Tag Archives: Google Hangouts

Spurious nonresponsive XMPP resource “Messaging XXXXXXX” under Google Talk/Hangouts

This information is prepared based on my understanding of XMPP systems, on the fact that Hangouts is not XMPP, and on the threads I linked to. I’ve sorted out the user-originating speculation that seems most useful. Hopefully I’ve given enough search-friendly keywords so someone saves time I’ve lost figuring out what’s the culprit.

By looking at XMPP resources (a fancy name for ‘connection identifiers’) using the most awesome XMPP client out there, Psi, and then digging around old Google Groups posts from late April and May 2013, all the way across the summer, I’ve identified the culprit of why my Google Talk account was appearing as “Away”.

If there is a resource connected to your gmail.com account called something similar to “MessagingXXXXXXX”, that’s the ‘new’ Google Hangouts (the one that doesn’t play nicely with XMPP). And quite possibly it’s the Android application for Google Hangouts.

That was hard to figure out because, among other things, the Hangouts service refuses to talk to my external non-Google XMPP accounts. So I was completely flabbergasted that I did not get a response to handcrafted request — not even an error — when, retrospectively obviously, that was Hangouts discriminating against my federated XMPP server. Oh well.

So yes, Google Hangouts stays connected even if the device you’ve logged into from is not. Apparently this is a connection that’s created internally, inside Google, from their Hangouts service to their Talk service — from the new IM tech to the XMPP tech. And if you try to trick the XMPP service to sign out Hangouts (for example, by creating a new connection with identical XMPP resource), the Hangouts will happily log back into XMPP in your name and present you as ‘away’. And messages intended to be stored offline will end up in Hangouts, never to be seen again unless you use Hangouts on other systems.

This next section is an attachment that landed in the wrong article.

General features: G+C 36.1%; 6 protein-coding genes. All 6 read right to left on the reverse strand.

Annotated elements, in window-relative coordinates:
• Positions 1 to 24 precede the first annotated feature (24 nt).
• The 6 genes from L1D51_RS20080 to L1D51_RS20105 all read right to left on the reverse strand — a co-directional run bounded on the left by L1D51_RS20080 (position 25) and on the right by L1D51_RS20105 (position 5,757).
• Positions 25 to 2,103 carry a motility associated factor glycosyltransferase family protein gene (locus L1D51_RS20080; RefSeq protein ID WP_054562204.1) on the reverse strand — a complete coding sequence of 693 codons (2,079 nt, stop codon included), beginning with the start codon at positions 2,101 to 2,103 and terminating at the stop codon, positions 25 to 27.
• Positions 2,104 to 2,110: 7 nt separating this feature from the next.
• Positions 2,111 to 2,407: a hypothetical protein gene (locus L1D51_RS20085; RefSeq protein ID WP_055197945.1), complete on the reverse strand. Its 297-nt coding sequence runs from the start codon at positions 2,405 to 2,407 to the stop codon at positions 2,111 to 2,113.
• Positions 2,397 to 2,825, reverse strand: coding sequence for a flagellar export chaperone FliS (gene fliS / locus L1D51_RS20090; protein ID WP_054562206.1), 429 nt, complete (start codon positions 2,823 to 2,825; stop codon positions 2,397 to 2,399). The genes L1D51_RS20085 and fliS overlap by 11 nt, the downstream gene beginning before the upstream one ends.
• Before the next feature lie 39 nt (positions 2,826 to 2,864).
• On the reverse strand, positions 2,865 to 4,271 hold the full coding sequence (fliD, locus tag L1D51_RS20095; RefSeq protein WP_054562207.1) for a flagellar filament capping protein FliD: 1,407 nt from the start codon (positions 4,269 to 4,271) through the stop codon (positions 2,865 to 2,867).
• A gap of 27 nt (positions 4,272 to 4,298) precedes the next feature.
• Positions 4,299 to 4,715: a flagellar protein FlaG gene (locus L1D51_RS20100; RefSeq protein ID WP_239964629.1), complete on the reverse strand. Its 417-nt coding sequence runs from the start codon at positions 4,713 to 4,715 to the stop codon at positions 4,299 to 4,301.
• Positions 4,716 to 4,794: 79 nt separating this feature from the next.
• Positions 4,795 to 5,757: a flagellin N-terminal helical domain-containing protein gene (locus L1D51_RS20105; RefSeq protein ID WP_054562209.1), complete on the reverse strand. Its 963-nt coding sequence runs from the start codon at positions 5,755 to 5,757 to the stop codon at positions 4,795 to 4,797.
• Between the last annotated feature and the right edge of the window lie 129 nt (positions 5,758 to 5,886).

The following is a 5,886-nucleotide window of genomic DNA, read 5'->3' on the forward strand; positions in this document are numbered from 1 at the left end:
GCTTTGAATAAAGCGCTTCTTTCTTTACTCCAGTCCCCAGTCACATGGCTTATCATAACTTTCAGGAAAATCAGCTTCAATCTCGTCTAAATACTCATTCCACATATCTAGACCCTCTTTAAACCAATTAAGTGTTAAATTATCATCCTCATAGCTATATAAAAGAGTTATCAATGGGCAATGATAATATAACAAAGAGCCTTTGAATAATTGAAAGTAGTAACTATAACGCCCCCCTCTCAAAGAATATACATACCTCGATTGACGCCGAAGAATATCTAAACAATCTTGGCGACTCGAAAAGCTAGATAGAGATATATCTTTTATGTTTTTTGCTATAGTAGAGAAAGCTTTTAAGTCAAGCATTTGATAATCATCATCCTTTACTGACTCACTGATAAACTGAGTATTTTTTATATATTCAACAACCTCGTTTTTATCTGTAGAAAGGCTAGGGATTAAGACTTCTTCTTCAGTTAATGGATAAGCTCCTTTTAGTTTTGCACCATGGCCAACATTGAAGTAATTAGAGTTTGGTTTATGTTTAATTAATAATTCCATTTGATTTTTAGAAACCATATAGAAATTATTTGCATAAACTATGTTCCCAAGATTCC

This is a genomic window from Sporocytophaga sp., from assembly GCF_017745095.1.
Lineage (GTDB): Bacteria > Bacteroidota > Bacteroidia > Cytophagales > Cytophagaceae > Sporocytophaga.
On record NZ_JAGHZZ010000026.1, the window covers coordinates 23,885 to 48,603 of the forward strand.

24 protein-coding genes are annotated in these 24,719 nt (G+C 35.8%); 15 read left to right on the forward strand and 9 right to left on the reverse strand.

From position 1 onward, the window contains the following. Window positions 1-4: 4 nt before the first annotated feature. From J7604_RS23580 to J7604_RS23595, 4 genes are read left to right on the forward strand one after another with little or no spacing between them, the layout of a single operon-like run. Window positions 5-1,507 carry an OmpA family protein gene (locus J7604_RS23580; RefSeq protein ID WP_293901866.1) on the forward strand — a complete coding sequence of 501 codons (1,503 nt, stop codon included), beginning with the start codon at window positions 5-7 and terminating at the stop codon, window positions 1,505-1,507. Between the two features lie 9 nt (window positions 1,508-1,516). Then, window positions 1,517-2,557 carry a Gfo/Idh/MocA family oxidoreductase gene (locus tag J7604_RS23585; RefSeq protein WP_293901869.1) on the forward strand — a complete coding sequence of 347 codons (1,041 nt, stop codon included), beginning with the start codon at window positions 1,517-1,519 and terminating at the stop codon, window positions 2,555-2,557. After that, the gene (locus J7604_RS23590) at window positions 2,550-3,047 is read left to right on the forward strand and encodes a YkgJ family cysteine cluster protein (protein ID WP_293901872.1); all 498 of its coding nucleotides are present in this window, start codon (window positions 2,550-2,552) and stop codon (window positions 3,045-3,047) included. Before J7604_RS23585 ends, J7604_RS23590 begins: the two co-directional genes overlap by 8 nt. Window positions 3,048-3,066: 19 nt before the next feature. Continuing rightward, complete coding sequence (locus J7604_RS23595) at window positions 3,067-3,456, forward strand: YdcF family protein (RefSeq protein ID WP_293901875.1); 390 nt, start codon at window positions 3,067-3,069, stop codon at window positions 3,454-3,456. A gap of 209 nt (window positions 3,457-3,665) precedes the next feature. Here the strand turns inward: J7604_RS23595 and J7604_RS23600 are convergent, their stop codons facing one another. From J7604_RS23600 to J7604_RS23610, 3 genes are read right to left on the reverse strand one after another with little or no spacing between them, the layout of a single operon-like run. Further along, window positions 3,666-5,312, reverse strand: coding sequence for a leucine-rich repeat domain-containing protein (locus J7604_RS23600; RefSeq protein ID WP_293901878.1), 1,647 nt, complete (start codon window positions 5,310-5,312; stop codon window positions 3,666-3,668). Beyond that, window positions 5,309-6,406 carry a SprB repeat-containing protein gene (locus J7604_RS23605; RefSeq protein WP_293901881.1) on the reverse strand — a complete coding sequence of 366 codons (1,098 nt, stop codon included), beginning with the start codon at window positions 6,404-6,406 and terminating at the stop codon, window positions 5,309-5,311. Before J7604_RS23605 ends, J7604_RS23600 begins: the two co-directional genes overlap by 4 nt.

In threads I linked to, users claim clearing and reinstalling Hangouts might mean getting a new static per-device XMPP identifier. Others claim that clearing data for various subsystems (Google Play Services, Google Hangouts, etc), revoking two-factor codes, OAuth tokens and single-application-passwords might help.

Aside from turning on the device and logging out, the solution seems to be: wait for 30 days until the connection times out. So, do NOT wipe a device clean unless you’re ready to wait for 30 days to be signed off in front of your friends. Do NOT give the device out before you explicitly sign out of Hangouts (don’t just ‘restore’ it and wipe it).

Or it may just be easier to log out.

Which is what I did: I turned on the laptop, I fired up the VirtualBox machine where AndroVM was installed, and I signed out. (Imagine that: accidentally firing up Hangouts, force-shutting down the VM and then spending several night-time hours scratching your head and feeling miserable in all sorts of ways because technology is disobeying again. Ah.)

Google killing XMPP federation with their Google Hangouts?

According to the Ars Technica article on Hangouts, we can expect Google to drop support for XMPP federation.

We should apparently be happy that Google is not dropping XMPP client-to-server connections.

The instant messaging space is apparently turning into a duopoly of Microsoft’s Skype and Google’s Hangouts with everyone else shoved to the sidelines. I’m not counting Facebook Chat as a serious alternative, and iMessage is not intended as an instant messaging service.

I hopefully don’t have to point out how much this frustrates and annoys me. Google is turning out to be worse than Microsoft ever was: they’re actively backpedaling on their past promises. They’re backstabbing the “open”. Scratch that — they’re throwing a stake through open’s heart, ripping it in pieces, then gorging on its still beating remains. Instead of reading RSS through Reader, we’re supposed to read custom posts via the closed and locked down Google+. They are killing iGoogle. They’re basically killing the open web and open Internet, while at the same time paying lip service to open.

Android, which is just-enough-Linux-but-not-really. Rich authorship markup, which requires two-way linking to Google+ instead of using the semantic web techniques.

I’ll keep on looking for ways to back out of Google ecosystem as much as possible. What’s next — Gmail that can’t send emails out?